If you’ve driven around the Valley, you’ve likely seen a self-driving car on the road. Waymo, a self-driving car company powered by Google, is a noticeable presence in the Valley. You may have seen the white vehicles, Waymo logo and black dome on top of the vehicle driving around.
Waymo says test cars average driving 25,000 miles a day on public roads and have driven more than 8 million miles since 2009. In July 2018, Waymo announced a series of partnerships with Walmart, AutoNation, Avis and others in the Phoenix area. Waymo will pick customers up and drive them to businesses in the area in self-driving cars.
Advocates for self-driving vehicles point out that they eliminate three of the leading factors in serious car accidents: speeding, drunken driving and distracted driving. Since 94 percent of car crashes are caused by human error, self-driving cars might make roads safer.
However, not everyone is on board with sharing the road with driverless vehicles. The Washington Post reports 61 percent of Americans would not want to ride in a self-driving car, and 69 percent of Americans are concerned about driving on the same road as a self-driving car.
There have also been highly publicized accidents and fatalities involving self-driving cars. Since 2016, four people have died in accidents with driverless cars, including a pedestrian who was killed in Tempe in March 2018. If you happen to be in a car accident with a self-driving car, here’s what you should know.
Not Truly Driverless
Even though self-driving cars are equipped with radar sensors, video cameras and a central computer to perform safe driving functions, most autonomous cars on the road still require drivers to be behind the wheel and to have their hands on the wheel at all times in case they need to override the action of the self-driving car.
In the case of the 2018 pedestrian accident in Tempe, if the “driver” was doing something like watching video on a smartphone instead of paying attention to the road, the driver’s negligence could have contributed to the accident and fatality.
However, Waymo is one company that has vehicles on the road with no driver behind the wheel. These vehicles are currently only operating in Chandler, though Waymo has applied to bring them to California.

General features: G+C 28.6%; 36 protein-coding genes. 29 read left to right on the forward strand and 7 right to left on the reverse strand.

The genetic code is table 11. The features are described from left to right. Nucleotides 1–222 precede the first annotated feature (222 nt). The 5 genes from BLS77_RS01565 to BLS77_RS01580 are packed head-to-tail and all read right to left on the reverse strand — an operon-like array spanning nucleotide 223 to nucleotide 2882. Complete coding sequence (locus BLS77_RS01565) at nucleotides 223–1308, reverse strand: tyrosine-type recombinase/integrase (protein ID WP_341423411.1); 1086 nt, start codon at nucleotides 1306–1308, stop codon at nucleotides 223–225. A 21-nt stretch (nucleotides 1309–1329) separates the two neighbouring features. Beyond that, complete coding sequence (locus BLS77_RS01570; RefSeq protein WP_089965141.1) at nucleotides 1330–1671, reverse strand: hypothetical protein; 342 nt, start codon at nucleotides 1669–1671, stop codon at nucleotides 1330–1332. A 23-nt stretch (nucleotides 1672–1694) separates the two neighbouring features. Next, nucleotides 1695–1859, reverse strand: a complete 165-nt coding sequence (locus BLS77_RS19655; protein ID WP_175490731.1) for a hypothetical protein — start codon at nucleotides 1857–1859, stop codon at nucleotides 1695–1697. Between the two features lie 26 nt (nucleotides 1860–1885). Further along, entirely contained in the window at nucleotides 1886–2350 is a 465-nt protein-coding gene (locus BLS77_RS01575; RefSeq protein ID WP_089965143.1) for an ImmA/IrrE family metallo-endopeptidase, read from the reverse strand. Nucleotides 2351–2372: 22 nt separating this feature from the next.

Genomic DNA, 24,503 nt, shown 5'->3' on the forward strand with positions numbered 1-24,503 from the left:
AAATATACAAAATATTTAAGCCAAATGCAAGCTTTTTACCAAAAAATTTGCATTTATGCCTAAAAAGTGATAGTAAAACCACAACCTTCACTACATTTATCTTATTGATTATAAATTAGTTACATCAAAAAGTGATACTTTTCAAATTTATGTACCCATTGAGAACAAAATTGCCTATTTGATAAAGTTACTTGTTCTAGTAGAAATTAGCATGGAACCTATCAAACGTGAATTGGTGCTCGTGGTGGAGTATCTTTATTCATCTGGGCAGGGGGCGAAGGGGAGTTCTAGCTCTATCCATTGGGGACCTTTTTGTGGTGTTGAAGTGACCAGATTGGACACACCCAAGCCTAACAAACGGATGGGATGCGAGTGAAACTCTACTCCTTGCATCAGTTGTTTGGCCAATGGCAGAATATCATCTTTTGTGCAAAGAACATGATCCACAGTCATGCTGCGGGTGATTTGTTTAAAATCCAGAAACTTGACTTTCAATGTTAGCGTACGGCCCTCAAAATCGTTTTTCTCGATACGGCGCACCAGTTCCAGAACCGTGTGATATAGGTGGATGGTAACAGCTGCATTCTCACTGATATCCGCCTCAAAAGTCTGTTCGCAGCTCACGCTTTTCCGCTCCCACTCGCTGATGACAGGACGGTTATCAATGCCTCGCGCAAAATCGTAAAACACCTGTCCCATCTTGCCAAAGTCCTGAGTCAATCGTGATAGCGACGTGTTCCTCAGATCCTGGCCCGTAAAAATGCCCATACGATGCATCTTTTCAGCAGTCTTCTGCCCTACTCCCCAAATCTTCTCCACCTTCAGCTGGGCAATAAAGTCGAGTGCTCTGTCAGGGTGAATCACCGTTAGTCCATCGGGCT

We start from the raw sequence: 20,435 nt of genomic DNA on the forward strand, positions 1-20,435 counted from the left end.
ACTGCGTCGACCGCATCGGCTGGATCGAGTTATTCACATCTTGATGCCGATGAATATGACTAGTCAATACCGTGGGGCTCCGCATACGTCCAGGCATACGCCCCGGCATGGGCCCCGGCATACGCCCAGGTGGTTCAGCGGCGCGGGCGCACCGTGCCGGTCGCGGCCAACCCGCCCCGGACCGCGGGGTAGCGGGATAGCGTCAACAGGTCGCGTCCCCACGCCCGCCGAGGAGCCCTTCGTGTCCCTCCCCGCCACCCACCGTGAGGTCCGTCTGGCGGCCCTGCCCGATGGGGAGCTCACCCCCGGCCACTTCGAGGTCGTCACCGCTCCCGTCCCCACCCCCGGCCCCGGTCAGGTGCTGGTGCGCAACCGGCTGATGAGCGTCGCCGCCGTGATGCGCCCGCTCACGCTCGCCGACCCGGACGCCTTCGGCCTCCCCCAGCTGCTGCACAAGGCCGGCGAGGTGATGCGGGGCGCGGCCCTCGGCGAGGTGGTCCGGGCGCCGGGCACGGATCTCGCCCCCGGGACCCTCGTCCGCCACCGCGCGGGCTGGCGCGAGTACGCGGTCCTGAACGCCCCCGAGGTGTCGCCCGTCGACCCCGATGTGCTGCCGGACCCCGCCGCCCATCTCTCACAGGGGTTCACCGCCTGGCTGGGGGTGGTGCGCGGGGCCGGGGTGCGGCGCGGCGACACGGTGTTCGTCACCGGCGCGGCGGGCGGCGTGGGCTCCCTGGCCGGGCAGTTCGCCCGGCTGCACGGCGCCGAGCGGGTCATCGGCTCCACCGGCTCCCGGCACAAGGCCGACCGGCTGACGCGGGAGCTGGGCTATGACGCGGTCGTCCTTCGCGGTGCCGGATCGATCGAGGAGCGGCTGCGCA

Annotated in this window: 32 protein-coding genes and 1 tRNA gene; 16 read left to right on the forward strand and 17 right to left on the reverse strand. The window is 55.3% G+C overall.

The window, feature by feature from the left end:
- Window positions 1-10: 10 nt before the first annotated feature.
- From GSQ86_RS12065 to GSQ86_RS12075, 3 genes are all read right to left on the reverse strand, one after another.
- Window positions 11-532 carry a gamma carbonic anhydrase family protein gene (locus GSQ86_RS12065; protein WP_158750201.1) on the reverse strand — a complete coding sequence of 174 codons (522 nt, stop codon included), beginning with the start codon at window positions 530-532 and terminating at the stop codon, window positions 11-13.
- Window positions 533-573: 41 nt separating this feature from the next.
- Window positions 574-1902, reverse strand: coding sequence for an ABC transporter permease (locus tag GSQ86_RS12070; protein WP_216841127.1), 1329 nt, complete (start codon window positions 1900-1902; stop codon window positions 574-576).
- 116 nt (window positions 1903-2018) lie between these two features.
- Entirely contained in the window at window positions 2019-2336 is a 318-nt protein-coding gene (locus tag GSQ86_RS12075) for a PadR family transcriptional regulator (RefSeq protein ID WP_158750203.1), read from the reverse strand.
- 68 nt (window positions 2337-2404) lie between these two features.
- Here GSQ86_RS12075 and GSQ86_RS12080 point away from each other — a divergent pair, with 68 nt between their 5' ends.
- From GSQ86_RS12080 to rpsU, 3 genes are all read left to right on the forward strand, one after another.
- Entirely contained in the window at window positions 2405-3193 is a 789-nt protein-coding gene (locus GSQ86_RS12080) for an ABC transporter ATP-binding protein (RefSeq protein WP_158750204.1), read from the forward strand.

Because drivers are present in most autonomous cars, they still typically bear most of the responsibility in a crash. However, some driverless car manufacturers, like Volvo, state that they will accept full liability when a vehicle equipped with its self-driving system was in autonomous mode and is involved in an accident.
In 2016, a driver in China was killed while driving an autonomous Tesla Model S, which was traveling in Autopilot autonomously. A few months later, another driver in a Model S in Autopilot was killed in Florida. The father of the driver in China filed a lawsuit against Tesla, alleging the company exaggerated Autopilot’s capabilities. The lawsuit is ongoing.
Because self-driving cars are a relatively new technology, their future and who is held accountable for crashes is still unknown. A coalition of safety and consumer groups is currently pushing the Senate to add strict regulations for emerging driverless vehicle technology. In Arizona, at least, it shows no signs of stopping.
Steps to Take After an Accident with a Driverless Car
If you’re in an accident with a self-driving car, treat the accident like you would any car accident so you stay protected.
- If you are injured or think you might be injured, get medical attention
- Call police so they can document the accident in a police report
- Ask nearby witnesses to stay and provide police with a statement, or, at the very least, get their contact information
- Do not admit fault or apologize for the accident
- Document the scene through photos or video on a smartphone if possible, including the condition of the vehicles and any injuries
- Contact a car accident attorney
You will want to avoid giving a statement to your insurance company until you talk with a lawyer. There are many factors that may have been negligent and contributed to the cause of an accident with a self-driving car.
The car’s technology may have failed or been designed improperly. The driver may not have been paying attention, or may have been intoxicated, or may have been distracted. For example, in April 2018, a British man was found guilty of riding 40 miles per hour in a Tesla S60 on Autopilot, in the passenger seat, with his hands behind his head.
No matter how serious your injuries are, talking with a car accident attorney is wise when you’ve been in an accident with a self-driving car. Other passengers and motorists may be at risk, especially if the vehicle technology is faulty. You can help to protect yourself and get the compensation you deserve, and help to protect others, too.